Accurate segregation of chromosomes during cell division is critical to maintain the stability of the genome, and to prevent the development of numerous human diseases. One way that cells facilitate accurate chromosome segregation is by compacting their chromosomes into highly condensed structures before cell division. After cell division this compaction is reversed, which allows the genome to be accessible for other nuclear processes such as replication and transcription. The condensin complex mediates meiotic and mitotic chromosome condensation in all eukaryotes. However, the mechanisms that restrict condensin activity during the cell cycle remain a fundamental question that is not well understood. We recently discovered that cell cycle-regulated transcription and proteasomal degradation of a condensin subunit in budding yeast leads to its periodic expression, and that disrupting this regulation interferes with progression through the cell cycle. Interestingly, proteasomal regulation of condensin also occurs in metazoan cells, however the importance of this conserved mode of regulation is not well understood. The goal of this proposal is to determine how the periodic expression of condensin coordinates chromosome condensation with cell division.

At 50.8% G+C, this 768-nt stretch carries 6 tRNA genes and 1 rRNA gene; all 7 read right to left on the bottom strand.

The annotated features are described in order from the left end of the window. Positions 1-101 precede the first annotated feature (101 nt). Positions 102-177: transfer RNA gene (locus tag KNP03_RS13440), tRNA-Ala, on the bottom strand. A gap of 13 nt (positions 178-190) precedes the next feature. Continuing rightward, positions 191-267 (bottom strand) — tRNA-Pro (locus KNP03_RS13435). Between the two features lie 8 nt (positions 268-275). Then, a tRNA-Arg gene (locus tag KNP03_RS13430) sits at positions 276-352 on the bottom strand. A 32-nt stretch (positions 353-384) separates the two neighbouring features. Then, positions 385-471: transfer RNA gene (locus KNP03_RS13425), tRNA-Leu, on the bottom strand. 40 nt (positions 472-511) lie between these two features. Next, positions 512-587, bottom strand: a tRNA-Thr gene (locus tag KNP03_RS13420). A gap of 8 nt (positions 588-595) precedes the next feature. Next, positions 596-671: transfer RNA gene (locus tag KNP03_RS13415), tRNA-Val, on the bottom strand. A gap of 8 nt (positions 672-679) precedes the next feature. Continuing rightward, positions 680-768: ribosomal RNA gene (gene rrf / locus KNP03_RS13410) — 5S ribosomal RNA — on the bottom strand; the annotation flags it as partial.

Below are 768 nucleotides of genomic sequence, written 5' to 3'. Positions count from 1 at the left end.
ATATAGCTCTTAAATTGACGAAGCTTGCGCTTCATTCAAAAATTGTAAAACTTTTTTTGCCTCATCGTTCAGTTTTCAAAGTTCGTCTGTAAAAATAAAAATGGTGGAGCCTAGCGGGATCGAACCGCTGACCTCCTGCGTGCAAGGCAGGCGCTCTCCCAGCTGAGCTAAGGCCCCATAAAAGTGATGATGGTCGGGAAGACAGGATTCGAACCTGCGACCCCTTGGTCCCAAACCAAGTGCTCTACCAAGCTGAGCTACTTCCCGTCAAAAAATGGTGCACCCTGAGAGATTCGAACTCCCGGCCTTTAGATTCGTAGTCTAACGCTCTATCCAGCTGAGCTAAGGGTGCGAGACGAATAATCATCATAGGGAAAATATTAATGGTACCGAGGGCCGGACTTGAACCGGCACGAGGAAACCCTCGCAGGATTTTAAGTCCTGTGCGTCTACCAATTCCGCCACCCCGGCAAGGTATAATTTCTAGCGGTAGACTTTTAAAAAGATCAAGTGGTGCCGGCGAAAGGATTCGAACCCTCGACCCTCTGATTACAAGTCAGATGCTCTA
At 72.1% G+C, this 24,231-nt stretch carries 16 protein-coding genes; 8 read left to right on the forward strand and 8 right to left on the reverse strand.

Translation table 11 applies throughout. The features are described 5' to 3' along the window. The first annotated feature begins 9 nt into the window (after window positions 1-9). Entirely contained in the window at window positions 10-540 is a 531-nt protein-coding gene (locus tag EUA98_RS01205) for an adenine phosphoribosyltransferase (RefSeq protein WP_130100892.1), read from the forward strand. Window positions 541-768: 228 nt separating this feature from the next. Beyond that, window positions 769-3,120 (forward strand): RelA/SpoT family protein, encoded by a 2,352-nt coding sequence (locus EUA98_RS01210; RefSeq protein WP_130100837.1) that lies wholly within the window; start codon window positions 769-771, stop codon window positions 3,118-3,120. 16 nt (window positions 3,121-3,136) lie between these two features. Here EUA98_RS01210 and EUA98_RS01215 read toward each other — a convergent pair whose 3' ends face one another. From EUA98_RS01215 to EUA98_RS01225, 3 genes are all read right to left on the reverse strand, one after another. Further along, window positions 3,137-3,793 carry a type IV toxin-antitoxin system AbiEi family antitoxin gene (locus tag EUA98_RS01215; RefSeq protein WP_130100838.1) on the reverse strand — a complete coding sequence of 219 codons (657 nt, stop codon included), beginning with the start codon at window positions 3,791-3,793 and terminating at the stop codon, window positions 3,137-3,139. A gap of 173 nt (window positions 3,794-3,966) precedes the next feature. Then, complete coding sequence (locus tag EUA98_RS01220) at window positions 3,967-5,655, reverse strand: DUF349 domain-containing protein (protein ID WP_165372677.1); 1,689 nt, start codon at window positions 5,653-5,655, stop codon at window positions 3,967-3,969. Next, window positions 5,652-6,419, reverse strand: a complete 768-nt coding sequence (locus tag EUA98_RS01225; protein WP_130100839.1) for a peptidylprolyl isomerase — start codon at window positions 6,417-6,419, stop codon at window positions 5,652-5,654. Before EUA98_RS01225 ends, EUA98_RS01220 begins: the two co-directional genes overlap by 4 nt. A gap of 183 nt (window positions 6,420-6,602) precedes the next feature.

In Aim 1 we will determine if yeast CAP-G is limiting for condensin complex formation in interphase cells, and elucidate pathways that regulate its proteasomal degradation.
In Aim 2, we will determine if constitutive expression of condensin delays the cell cycle by triggering genomic instability, causing checkpoint activation, or slowing progression through S- phase.
In Aim 3 we will use powerful molecular and genomic technologies to probe the three-dimensional structure of the yeast genome in different cell-cycle phases, and determine if constitutive expression or stabilization of condensin causes an increase in chromosome condensation in interphase cells. Together, these experiments will provide critical insight into how chromosome condensation is coordinated with cell division, and will reveal conserved mechanisms that regulate chromosome segregation in all eukaryotes.

Public Health Relevance

Missegregation of chromosomes is the underlying cause of a number of developmental disorders and diseases such cancer. This project aims to understand how cells ensure accurate chromosome segregation, which will provide insight into how diseases arise, and may lead to new strategies for drug development.

Agency
National Institute of Health (NIH)
Type
Research Project (R01)
Project #
5R01GM115708-02
Application #
9197657
Study Section
Nuclear and Cytoplasmic Structure/Function and Dynamics Study Section (NCSD)
Program Officer
Melillo, Amanda A
Project Start
Project End
Budget Start
Budget End
Support Year
2
Fiscal Year
2017
Total Cost
Indirect Cost
Name
University of Massachusetts Medical School Worcester
Department
Genetics
Type
Schools of Medicine
DUNS #
603847393
City
Worcester
State
MA
Country
United States
Zip Code
01655
Doughty, Tyler W; Arsenault, Heather E; Benanti, Jennifer A (2016) Levels of Ycg1 Limit Condensin Function during the Cell Cycle. PLoS Genet 12:e1006216